Structuring an argumentative essay or speech can be tricky. Writers have to make important decisions about the type of structure that most benefits the intended audience: Which structure will most effectively help the intended audience understand the topic and accept the given claim or position? One way to make a determination about a work's structure is to try outlining it two ways and then choose the one that will have the greatest impact on a reader: Outline it once using a thesis, and outline it once using a special type of thesis called an enthymeme.
Thesis and Topic Sentences as Reasons
In an argumentative speech or essay, a thesis should present the writer's claim or position on a topic or issue. For example, if asked if they believe shoppers should be responsible for the environmental impact of the things they buy, a writer might answer one of two ways. First, however, a writer will need to investigate the issue, read about the environmental impacts of various industries or specific products, look through their own inventories, identify experts, and talk to or read what have to say about the issue. After investigating, they will come to a conclusion based on their new knowledge, and they might say that shoppers are not responsible for the environmental impact of the things they buy, or they might say that shoppers are responsible for the environmental impact of the things they buy. Either one of those two statements could be a thesis. In order to write a speech or essay about the topic, however, they will also need to explain their reasons for coming to that conclusion, and those reasons will appear in an essay or speech as topic sentences.
The following is a minimal outline that demonstrates how a thesis and topic sentences stated as reasons might appear in an essay or speech outline. Because the thesis does not include a reason for the claim, the topic sentences should be stated as reasons for the claim.
Thesis: Shoppers are responsible for the environmental impact of the products they buy.
Topic Sentence One: Shoppers are ultimately responsible for the environmental impact of the things they buy because of the impact of capitalism, supply and demand.
Topic Sentence Two: Because of the global economy, and an unknowing of regional environmental issues, shoppers are responsible for the environmental impact of the things they buy.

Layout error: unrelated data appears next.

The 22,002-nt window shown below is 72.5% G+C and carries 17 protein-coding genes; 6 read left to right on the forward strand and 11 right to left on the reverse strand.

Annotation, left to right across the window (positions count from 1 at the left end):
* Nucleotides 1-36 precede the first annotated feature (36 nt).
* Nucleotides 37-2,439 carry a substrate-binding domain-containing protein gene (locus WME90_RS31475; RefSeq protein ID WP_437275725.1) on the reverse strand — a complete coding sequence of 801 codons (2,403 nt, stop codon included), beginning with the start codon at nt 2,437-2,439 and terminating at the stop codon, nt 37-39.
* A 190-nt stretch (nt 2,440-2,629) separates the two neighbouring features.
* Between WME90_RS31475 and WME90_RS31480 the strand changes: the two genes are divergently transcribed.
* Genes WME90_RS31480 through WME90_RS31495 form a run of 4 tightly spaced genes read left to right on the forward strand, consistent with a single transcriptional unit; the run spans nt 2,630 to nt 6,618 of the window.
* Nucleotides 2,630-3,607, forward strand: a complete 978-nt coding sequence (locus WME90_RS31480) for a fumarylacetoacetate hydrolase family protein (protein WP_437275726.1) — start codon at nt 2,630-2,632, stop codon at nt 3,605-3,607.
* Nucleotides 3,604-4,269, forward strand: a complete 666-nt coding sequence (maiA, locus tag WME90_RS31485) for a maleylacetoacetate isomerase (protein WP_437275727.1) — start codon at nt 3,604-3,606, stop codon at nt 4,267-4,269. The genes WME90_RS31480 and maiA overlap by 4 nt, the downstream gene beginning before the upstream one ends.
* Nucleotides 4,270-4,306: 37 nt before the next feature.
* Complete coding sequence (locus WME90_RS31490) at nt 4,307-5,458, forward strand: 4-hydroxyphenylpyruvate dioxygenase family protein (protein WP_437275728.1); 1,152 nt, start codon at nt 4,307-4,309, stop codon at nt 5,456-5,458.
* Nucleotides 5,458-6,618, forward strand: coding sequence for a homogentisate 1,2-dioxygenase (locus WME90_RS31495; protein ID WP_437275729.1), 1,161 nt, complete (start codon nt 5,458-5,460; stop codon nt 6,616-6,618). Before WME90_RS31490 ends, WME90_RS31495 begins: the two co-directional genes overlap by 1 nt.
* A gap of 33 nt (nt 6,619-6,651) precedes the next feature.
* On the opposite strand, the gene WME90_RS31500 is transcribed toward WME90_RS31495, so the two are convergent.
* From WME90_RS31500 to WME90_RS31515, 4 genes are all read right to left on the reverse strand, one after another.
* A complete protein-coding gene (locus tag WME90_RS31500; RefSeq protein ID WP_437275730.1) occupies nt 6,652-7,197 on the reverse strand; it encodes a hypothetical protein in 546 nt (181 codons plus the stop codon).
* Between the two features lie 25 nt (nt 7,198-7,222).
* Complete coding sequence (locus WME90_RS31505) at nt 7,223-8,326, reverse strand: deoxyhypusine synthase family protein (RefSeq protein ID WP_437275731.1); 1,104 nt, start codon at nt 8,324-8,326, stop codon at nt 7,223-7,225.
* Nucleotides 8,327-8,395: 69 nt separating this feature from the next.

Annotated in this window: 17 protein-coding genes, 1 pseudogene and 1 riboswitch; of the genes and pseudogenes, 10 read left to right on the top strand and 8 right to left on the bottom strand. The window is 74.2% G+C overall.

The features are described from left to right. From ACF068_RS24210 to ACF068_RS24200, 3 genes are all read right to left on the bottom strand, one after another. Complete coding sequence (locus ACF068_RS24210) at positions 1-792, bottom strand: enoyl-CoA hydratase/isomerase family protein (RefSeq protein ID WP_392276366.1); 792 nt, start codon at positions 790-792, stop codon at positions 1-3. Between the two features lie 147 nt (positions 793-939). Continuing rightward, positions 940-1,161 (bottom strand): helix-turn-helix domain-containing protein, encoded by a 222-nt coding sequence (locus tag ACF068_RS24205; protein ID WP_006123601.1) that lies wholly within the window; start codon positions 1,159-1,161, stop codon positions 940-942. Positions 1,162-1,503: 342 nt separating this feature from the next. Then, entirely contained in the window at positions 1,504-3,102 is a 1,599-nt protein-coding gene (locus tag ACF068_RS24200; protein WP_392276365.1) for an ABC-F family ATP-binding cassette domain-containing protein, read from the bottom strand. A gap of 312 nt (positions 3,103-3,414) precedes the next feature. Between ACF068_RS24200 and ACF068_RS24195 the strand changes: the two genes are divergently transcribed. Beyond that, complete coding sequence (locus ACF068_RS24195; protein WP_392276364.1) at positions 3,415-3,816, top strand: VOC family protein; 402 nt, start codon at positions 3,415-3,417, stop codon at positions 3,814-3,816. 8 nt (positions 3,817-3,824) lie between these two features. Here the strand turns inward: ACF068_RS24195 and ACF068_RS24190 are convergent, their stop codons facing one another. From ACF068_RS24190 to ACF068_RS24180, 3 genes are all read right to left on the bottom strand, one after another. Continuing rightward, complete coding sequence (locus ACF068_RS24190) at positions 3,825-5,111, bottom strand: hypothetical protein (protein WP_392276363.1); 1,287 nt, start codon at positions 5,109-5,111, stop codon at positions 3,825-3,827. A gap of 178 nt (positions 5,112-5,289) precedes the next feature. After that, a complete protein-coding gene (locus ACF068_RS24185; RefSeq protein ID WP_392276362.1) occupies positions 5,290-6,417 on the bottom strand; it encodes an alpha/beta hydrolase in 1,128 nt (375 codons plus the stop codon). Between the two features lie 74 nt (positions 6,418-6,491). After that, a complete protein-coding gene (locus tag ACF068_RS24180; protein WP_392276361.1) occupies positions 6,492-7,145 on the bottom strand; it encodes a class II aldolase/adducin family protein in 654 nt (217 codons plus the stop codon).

Topic Sentence Three: Shoppers are responsible for the environmental impact of the things they buy because only shoppers can control their individual conspicuous consumption.
Enthymeme and Examples or Categorical Topic Sentences
An enthymeme is a statement of a writer's claim or position on an issue that includes the reason why the writer came to that conclusion about the issue at hand. For example, a writer might generate a rough draft or working thesis in which they state, "Shoppers should look into the environmental practices of the companies they buy from." In order to revise and elevate that claim, the writer might later state, "Responsible shoppers investigate the source of their products before buying in order to avoid rewarding environmentally destructive practices." The revised claim includes the writer's reason for making their claim. Because the enthymeme includes a reason for the claim, the topic sentences need not be stated as reasons. Instead, the writer might use the topic sentences to break their paragraphs into examples or types of destructive practices to be avoided or ways to do so.
The following is a very minimal outline of an enthymeme and its topic sentences. Notice that the topic sentences introduce examples or categories instead of listing additional reasons. The main reason "trickles down" to the paragraphs from the enthymeme.
Enthymeme: Responsible shoppers investigate the source of their products before buying in order to avoid rewarding environmentally destructive practices.
Topic Sentence One: Palo Santo wood, sage, turquoise, and other natural or unprocessed materials are one example of a type of resource that is endangered because of irresponsible sourcing and shopping practices.
Topic Sentence Two: The fast fashion industry is also well known for its negative impact on the environment.
Topic Sentence Three: The most often cited industry for its negative impact on the environment is, unfortunately, something everyone buys: food.
Which of the two minimal outline above are more interesting to you? Personally, I like the second a bit better and would opt to use it as my structure if I were assigned this writing prompt. However, the first leaves room for exploring some economic philosophies, and that would be interesting reading, as well. It's hard to decide!
No matter which type of claim a writer makes, thesis or enthymeme, the reasons for why they came to their conclusion about the topic are an essential part of making a complete argument. When using a thesis, topic sentences become reasons why the writer came to the conclusion. When using an enthymeme, the reason becomes part of the claim statement.
Want to read more about argumentation and argumentative essays and speeches? Try
Writing an Argumentative Essay: Basic Terminology
Writing for an Intended Audience
The Difference Between Persuasion and Argumentation
Copyright Amy Lynn Hess. Please contact the author for permission to republish.